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In this post, I present in general terms the simplified, cost-effectiveness estimation methodology that we plan to use in student projects that are evaluating a variety off-grid solar-electric technology access interventions in rural Africa.

Each of the interventions are focused on the Gobal Health and Welfare (GHW) cause area and either (A) Use funds contributed by philanthropic donors to subsidize access to a particular off-grid solar-electric product or service, or (B) Evaluate new, more efficient ways of administering philanthropic subsidies to potentially a large variety of distributed development activities.

Generally, the question that we want to answer is: "What is the probability that a particular intervention can be sufficiently cost-effective to compete with the most cost-effective GHW interventions currently supported by effective altruists (EAs)?"

Our focus is on calculating the MARGINAL cost-effectiveness (MCE) of an intervention under the key assumption that if the EA movement maximizes the MCE of donations for charities working in the GHW cause area, then this will maximize the good that EA donors can do for GHW given limited available resources. 

We define the marginal cost-effectiveness to be the inverse of the marginal cost per unit of impact (MCI) which is: 

              MCI =  Cd / NBs

Where Cd is the cost to donors per unit of intervention, and NBs is the Net benefit of the subsidized intervention that can be attributable to the impact of donor financing.

Because MCI and MCE are inversely related  minimizing MCI, maximizes MCE.

Note that when donations enable access to a new or higher quality product or service to become available for a population, this is solving a very common market failure. Typically access is enabled by a partial subsidy of a higher quality version of a product or service and without the subsidy the particular product or service may not be available at all in a particular market.  This can happen when there are "asymmetric information" market failures in a market, which are very common in lower income countries. See for example: "Market for Lemons" ...

When a market-for-lemons market failure occurs, low-benefit products "crowd out" higher quality, high-benefit products. Targeted subsidies lower the price of higher-quality products and the lower price for higher quality products allows higher-benefit products to enter the market and compete vis-a-vis cheaper, lower-benefit alternatives.

In this context, Cd in the equation for MCI represents the cost of subsidizing higher-quality products and services, while NBs represents the net increase in benefit of the higher quality product or service relative to the lower-quality alternative.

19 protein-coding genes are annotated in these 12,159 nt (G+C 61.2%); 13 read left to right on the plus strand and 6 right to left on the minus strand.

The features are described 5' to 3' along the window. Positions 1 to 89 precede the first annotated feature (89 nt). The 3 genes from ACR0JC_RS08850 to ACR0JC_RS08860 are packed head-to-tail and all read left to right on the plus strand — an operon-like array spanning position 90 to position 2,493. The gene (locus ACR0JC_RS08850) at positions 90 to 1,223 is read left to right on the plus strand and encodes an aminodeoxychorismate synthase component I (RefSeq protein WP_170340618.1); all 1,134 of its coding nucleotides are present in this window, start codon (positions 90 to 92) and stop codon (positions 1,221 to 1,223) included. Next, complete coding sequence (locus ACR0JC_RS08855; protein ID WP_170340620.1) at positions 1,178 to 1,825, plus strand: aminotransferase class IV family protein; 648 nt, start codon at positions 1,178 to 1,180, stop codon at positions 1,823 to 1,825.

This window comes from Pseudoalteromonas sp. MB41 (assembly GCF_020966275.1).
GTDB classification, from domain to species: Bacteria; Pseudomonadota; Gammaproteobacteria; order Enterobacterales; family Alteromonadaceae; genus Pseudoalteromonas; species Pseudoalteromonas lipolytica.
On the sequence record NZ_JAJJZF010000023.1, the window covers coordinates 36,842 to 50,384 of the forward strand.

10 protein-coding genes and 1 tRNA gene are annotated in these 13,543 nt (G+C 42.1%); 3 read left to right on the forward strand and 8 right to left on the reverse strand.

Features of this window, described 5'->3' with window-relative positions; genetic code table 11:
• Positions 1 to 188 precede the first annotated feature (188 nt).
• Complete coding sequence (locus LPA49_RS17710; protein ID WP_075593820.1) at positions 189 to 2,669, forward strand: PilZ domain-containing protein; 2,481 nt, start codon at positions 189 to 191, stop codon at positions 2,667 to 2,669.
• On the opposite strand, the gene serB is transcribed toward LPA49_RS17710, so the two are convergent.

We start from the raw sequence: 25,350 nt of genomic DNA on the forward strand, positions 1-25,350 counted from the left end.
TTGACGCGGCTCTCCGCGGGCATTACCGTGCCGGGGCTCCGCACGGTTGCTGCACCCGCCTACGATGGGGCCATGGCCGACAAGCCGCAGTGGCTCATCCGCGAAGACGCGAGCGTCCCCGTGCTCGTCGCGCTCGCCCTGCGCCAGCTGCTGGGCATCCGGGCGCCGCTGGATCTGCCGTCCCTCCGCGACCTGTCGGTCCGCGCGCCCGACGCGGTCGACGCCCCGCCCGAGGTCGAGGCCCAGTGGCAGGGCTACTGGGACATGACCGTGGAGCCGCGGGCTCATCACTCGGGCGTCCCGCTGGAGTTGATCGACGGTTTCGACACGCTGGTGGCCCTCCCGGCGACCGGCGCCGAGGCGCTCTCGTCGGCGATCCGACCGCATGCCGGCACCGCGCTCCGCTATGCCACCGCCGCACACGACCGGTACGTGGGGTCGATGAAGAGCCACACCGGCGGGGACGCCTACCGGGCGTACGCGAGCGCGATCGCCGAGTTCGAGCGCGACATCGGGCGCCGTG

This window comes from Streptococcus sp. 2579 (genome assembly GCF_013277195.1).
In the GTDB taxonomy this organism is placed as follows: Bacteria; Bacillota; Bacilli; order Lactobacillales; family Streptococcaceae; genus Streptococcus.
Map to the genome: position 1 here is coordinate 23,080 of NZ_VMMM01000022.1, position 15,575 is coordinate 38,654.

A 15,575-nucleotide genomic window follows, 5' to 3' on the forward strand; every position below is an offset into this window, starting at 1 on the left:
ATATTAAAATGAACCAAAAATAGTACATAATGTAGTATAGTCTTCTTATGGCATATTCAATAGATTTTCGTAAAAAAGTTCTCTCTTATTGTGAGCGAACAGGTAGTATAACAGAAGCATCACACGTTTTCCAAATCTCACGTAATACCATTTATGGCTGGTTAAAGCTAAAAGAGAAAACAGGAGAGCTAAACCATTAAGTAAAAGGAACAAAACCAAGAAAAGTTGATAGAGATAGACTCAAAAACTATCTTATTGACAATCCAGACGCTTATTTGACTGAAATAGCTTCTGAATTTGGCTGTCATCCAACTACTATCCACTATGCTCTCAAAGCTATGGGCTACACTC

Target thresholds for MCI and MCE:

Different EA meta-charities define a variety of CE thresholds when they evaluate charities and interventions to determine of they are cost-effective.

Some of the different CE thresholds within the EA GHW community are as follows:


  •    ~$5000 per life saved 
  •    ~$125/DALY, (Assuming an average of 40 DALY averted per life  saved)
  •    6X to 10X as cost effective as cash transfers

Open Philanthropy:

  •    $50/DALY
  •     "increasing income for 4 people by ~1% for a year for $1" 

Center for Exploratory Altruism Research (CEARCH):

  •      10X GiveWell CE of ~700 DALY/$100k
  •       i.e ~$15/DALY

Details re: the Marginal Cost of Impact estimation

The two inputs to MCI, cost to donors (Cd) and the net benefit of a subsidized product (NBs), are conceptually simple quantities. But there are several factors that can influence their values in practice.  Here we discuss some of the details of estimating Cd and NBs in practice. 

Estimating Cd

Cd can be somewhat difficult to calculate for the subsidized distribution of products and services because the amount of subsidy versus the amount of customer payment can vary substantially.  The beneficiaries of a new product or service will of course want to get that product or service for a price that is as low as possible: preferably for free.  But that will not be the scenario in which the intervention is most cost-effective. So a key factor in estimating Cd is estimating the portion of product or service cost that is paid by donations.

In addition, there are administrative, management, and data collection costs associated with administering and implementing philanthropic subsidies. These costs will tend to be additional to the cost of the product or service subsidy.